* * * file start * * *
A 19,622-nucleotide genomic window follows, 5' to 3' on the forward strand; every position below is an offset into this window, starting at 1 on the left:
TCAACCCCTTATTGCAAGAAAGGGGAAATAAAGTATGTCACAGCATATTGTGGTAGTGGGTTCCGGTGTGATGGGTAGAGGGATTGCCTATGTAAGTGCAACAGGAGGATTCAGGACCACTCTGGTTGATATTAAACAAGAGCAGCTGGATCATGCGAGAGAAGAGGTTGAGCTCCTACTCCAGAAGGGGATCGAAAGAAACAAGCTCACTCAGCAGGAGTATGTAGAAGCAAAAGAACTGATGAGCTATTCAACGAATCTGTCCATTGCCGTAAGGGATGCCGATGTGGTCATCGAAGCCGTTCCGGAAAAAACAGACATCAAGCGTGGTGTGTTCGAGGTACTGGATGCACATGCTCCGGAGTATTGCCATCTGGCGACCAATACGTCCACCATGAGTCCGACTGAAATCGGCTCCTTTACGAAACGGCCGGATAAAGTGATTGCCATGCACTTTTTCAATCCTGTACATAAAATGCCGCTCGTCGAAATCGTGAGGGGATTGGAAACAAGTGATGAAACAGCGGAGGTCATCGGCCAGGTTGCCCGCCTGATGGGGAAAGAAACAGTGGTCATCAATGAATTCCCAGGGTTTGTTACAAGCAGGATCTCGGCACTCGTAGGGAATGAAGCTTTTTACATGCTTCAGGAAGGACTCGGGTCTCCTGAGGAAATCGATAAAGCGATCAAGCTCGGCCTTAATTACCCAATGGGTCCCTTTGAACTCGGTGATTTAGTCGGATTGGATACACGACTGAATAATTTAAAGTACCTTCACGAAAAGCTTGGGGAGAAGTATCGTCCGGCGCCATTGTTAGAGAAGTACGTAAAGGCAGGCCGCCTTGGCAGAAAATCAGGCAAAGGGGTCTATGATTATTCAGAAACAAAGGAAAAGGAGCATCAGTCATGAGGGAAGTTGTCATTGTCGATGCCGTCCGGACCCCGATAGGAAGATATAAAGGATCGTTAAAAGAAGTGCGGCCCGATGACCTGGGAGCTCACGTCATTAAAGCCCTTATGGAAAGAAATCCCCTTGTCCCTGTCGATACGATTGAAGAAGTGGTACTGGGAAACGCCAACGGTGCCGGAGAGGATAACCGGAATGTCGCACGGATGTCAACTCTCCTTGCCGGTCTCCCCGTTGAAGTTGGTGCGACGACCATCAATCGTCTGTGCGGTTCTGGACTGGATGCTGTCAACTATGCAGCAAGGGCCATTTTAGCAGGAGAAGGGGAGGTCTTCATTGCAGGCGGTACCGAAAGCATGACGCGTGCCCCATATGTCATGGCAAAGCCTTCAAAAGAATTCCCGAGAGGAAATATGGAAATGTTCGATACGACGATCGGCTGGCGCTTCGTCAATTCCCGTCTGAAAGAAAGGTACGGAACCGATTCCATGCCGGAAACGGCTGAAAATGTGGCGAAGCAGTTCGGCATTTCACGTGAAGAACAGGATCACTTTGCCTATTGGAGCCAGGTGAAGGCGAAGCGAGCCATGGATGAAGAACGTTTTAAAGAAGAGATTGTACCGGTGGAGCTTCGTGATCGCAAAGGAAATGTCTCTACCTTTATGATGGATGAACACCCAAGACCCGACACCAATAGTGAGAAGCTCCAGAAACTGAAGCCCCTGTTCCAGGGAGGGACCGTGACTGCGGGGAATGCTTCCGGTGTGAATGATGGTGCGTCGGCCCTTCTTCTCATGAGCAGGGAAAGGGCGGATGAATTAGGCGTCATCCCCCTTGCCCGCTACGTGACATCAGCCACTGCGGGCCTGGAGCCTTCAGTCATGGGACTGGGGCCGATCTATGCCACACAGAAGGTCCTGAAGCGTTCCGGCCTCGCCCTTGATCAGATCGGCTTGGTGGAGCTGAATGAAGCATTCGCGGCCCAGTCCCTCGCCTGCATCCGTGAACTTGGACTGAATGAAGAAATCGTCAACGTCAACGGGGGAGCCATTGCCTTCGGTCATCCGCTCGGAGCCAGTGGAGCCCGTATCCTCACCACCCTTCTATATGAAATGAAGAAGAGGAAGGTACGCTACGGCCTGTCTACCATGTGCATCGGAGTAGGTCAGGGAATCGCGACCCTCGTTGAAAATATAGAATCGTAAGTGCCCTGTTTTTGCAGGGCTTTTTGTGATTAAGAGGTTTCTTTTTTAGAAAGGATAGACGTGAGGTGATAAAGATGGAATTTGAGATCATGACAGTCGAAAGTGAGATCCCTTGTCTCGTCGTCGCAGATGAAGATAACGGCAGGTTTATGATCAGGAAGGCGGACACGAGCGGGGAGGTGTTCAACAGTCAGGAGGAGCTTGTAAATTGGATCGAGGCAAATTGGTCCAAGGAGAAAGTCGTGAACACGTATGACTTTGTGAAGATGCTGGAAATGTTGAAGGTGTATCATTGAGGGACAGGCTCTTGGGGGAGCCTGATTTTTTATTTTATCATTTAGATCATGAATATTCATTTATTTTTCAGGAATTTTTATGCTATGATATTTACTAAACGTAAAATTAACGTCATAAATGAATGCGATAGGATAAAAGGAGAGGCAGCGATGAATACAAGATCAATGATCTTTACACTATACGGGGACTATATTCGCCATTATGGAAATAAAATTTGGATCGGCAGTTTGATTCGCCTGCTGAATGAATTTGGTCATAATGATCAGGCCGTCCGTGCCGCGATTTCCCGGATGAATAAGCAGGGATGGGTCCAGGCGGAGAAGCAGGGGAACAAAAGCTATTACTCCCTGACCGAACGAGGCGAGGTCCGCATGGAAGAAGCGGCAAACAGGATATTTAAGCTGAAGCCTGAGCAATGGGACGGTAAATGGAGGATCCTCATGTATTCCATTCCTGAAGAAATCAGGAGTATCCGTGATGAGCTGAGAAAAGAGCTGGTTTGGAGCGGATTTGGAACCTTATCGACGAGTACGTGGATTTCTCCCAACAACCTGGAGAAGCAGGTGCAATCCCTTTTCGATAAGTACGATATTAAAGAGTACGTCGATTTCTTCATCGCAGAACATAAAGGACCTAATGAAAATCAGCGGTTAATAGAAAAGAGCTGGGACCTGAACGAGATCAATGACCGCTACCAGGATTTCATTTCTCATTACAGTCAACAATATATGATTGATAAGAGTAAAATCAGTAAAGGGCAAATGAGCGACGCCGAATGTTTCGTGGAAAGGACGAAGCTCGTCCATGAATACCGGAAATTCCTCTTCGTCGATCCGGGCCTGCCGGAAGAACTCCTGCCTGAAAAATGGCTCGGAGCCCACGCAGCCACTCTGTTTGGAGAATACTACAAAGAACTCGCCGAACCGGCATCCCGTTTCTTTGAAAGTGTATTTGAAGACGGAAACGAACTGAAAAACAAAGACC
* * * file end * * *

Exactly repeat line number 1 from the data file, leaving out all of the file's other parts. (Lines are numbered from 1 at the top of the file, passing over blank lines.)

A 19,622-nucleotide genomic window follows, 5' to 3' on the forward strand; every position below is an offset into this window, starting at 1 on the left: